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Coronavirus Files: Widespread masking remains unlikely as holidays fuel viral surges

Coronavirus Files: Widespread masking remains unlikely as holidays fuel viral surges

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Influenza-like illness (ILI) is sky-high in Thanksgiving’s wake.
Influenza-like illness (ILI) is sky-high in Thanksgiving’s wake.

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Viral infections skyrocket, impacting kids and hospitals

The flu virus took full advantage of family gatherings over the Thanksgiving holiday.

Over the week that ended Nov. 26, hospitalizations for flu nearly doubled, reports Richard Franki at WebMD. The number of positive flu tests that week, more than 34,000 nationwide, is the most ever reported, with records going back to 1997, reports Keren Landman at Vox — though that figure is in part explained by higher testing rates.

The CDC’s map of flu-like illness rates, normally a woodsy mix of green hues in autumns past, is now a patchwork of purple and red.

RSV and COVID are also going strong. Pandemic protection measures flattened both RSV and the flu in recent years, so the population lacks immunity, creating an ideal opportunity for them to come back strong.

Children in particular, and the pediatric hospital units that serve them, are suffering from the “tripledemic,” write Sallie Permar and Robert J. Vinci at STAT. Families are struggling to find children’s fever medicines, with drug store shelves nearly bare, reports Laurel Wamsley at NPR.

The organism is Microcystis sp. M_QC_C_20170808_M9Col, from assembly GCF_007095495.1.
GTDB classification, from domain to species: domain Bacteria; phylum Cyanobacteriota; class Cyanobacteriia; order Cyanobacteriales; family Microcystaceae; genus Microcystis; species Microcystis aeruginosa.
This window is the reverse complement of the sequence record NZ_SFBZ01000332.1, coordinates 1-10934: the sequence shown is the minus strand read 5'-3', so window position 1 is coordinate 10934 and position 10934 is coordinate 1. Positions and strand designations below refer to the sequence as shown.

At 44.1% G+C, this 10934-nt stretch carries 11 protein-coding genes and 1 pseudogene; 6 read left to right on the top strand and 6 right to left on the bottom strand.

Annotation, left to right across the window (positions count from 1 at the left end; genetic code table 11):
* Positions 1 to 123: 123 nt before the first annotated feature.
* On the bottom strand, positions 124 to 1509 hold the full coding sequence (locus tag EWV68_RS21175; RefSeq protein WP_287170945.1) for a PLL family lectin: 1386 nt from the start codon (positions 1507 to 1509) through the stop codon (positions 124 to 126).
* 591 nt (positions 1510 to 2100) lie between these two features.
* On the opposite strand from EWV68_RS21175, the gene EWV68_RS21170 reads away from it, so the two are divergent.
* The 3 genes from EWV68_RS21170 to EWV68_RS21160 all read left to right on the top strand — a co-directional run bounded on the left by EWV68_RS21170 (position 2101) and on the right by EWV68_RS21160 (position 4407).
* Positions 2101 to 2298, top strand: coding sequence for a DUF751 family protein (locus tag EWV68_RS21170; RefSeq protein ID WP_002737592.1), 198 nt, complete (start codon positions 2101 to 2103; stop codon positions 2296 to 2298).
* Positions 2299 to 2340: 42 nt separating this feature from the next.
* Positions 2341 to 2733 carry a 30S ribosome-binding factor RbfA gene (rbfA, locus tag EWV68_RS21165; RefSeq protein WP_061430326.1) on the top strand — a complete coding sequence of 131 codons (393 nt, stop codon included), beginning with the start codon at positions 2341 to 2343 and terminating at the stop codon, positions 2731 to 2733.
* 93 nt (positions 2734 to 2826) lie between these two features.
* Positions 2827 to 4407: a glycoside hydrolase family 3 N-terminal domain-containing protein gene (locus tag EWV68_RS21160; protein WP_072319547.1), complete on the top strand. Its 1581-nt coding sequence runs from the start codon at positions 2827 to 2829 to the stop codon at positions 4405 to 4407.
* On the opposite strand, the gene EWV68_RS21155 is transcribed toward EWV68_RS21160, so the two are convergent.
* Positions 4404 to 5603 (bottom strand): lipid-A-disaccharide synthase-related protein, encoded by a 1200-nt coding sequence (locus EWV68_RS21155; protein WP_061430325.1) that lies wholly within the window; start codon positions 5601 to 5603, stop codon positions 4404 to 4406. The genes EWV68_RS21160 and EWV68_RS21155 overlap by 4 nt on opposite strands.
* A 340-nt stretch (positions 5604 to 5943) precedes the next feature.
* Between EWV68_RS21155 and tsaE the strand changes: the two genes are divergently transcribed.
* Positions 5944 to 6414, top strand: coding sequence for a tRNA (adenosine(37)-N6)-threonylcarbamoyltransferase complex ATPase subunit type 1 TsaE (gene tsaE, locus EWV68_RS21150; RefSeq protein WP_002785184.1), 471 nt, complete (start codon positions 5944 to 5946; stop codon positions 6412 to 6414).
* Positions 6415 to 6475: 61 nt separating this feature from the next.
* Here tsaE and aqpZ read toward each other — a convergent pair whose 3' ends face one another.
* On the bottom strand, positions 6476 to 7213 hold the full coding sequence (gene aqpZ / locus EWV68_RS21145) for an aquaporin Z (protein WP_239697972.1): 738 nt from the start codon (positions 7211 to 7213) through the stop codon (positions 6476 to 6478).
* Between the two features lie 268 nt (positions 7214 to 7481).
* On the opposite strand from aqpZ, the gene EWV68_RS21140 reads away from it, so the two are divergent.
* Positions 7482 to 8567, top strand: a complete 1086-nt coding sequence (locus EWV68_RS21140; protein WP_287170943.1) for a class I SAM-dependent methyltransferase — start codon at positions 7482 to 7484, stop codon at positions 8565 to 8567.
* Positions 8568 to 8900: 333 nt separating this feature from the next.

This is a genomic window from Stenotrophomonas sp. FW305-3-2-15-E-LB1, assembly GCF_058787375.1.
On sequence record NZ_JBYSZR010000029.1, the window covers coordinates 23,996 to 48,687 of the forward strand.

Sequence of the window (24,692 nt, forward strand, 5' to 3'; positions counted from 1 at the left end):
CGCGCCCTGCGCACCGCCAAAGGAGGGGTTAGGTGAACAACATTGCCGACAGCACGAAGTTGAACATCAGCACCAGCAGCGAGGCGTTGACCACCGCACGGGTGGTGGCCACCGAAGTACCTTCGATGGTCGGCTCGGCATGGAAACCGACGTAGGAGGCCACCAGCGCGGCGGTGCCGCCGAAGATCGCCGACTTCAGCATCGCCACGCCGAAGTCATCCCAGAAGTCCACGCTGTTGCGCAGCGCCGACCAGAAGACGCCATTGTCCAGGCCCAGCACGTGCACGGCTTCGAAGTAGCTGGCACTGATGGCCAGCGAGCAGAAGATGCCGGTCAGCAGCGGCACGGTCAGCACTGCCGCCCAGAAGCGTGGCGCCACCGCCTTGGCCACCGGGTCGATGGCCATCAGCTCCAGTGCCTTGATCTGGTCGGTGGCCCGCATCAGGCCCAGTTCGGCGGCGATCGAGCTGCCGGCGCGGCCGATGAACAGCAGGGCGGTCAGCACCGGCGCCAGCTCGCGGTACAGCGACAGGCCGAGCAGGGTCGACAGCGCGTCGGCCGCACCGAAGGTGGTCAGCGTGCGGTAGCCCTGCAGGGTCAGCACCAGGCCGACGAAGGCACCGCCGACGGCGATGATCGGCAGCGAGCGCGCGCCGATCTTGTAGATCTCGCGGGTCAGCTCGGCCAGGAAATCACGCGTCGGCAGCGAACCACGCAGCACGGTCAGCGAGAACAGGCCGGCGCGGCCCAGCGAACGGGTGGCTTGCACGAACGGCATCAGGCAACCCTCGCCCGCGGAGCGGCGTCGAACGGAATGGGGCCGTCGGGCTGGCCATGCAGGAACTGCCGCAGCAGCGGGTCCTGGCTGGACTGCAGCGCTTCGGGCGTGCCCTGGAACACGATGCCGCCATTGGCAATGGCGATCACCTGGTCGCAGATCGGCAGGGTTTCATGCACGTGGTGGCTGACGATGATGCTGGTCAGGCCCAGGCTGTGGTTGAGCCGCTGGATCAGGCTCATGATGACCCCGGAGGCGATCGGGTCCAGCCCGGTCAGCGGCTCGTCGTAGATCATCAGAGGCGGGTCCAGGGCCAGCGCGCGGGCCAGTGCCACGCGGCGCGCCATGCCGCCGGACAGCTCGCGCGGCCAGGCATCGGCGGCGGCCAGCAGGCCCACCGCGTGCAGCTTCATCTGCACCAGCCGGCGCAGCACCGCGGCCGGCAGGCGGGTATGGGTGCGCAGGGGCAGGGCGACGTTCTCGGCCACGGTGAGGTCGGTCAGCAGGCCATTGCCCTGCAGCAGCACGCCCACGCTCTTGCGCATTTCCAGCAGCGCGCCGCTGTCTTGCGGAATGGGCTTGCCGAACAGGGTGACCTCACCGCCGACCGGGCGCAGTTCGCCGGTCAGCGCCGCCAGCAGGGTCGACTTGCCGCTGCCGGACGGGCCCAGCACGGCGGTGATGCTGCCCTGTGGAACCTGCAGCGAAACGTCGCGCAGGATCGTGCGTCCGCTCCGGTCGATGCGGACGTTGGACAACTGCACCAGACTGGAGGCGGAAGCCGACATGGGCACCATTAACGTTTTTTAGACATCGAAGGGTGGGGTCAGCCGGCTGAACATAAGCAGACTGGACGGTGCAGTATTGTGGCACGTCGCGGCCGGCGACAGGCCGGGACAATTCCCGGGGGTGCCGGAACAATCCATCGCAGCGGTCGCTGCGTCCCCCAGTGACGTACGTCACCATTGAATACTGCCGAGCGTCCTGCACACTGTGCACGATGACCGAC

Most people do have some immunity to COVID this season. A recent preprint estimates that some 94% of the U.S. population has been infected by the virus at least once. That, plus vaccinations, should provide some measure of protection against the worst outcomes — but COVID hospitalizations still rose in Thanksgiving’s wake, reports Erin Prater at Fortune Well. The BQ.1 and BQ.1.1 variants currently circulating have a greater ability to escape prior immunity than previous variants, notes Michael DePeau-Wilson at MedPage Today.

New York City is experiencing a high rate of new COVID cases and COVID hospitalizations, report Corina Knoll and Sarah Cahalan at The New York Times, but it’s Los Angeles County — the nation’s most populous — that’s currently staring down the possibility of a new mask mandate.

LA County’s Department of Public Health has set two trigger points for the return of masking requirements. The first such trigger, 10 or more weekly hospital admissions for COVID per 100,000 residents, has already been met, report Luke Money and Rong-Gong Lin II at the Los Angeles Times. If the county hits the second mark — 10% or more of hospital beds occupied by COVID patients — it could prompt the return of a mask mandate in early January, said LA County Public Health Director Barbara Ferrer.